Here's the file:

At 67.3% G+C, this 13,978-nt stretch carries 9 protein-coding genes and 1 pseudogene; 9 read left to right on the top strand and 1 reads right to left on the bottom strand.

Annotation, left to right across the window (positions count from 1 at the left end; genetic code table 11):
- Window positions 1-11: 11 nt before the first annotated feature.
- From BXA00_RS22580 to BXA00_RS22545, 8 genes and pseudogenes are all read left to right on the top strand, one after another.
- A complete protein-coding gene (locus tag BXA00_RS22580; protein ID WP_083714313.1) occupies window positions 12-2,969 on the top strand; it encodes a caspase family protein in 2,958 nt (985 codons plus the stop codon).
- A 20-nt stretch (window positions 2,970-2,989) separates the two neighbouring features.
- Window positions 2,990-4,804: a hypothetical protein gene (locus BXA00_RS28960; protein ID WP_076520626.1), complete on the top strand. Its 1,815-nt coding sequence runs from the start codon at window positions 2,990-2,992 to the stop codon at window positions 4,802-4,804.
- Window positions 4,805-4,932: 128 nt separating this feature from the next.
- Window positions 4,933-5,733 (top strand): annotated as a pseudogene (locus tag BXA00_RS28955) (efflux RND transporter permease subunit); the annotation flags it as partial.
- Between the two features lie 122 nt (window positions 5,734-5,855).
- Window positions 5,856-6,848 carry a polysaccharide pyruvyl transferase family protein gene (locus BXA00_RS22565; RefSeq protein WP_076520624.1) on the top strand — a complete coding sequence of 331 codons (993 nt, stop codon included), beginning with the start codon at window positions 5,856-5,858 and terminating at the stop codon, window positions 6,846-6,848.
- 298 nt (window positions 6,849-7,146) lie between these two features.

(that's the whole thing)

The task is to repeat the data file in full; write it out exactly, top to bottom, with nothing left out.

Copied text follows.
At 67.3% G+C, this 13,978-nt stretch carries 9 protein-coding genes and 1 pseudogene; 9 read left to right on the top strand and 1 reads right to left on the bottom strand.

Annotation, left to right across the window (positions count from 1 at the left end; genetic code table 11):
- Window positions 1-11: 11 nt before the first annotated feature.
- From BXA00_RS22580 to BXA00_RS22545, 8 genes and pseudogenes are all read left to right on the top strand, one after another.
- A complete protein-coding gene (locus tag BXA00_RS22580; protein ID WP_083714313.1) occupies window positions 12-2,969 on the top strand; it encodes a caspase family protein in 2,958 nt (985 codons plus the stop codon).
- A 20-nt stretch (window positions 2,970-2,989) separates the two neighbouring features.
- Window positions 2,990-4,804: a hypothetical protein gene (locus BXA00_RS28960; protein ID WP_076520626.1), complete on the top strand. Its 1,815-nt coding sequence runs from the start codon at window positions 2,990-2,992 to the stop codon at window positions 4,802-4,804.
- Window positions 4,805-4,932: 128 nt separating this feature from the next.
- Window positions 4,933-5,733 (top strand): annotated as a pseudogene (locus tag BXA00_RS28955) (efflux RND transporter permease subunit); the annotation flags it as partial.
- Between the two features lie 122 nt (window positions 5,734-5,855).
- Window positions 5,856-6,848 carry a polysaccharide pyruvyl transferase family protein gene (locus BXA00_RS22565; RefSeq protein WP_076520624.1) on the top strand — a complete coding sequence of 331 codons (993 nt, stop codon included), beginning with the start codon at window positions 5,856-5,858 and terminating at the stop codon, window positions 6,846-6,848.
- 298 nt (window positions 6,849-7,146) lie between these two features.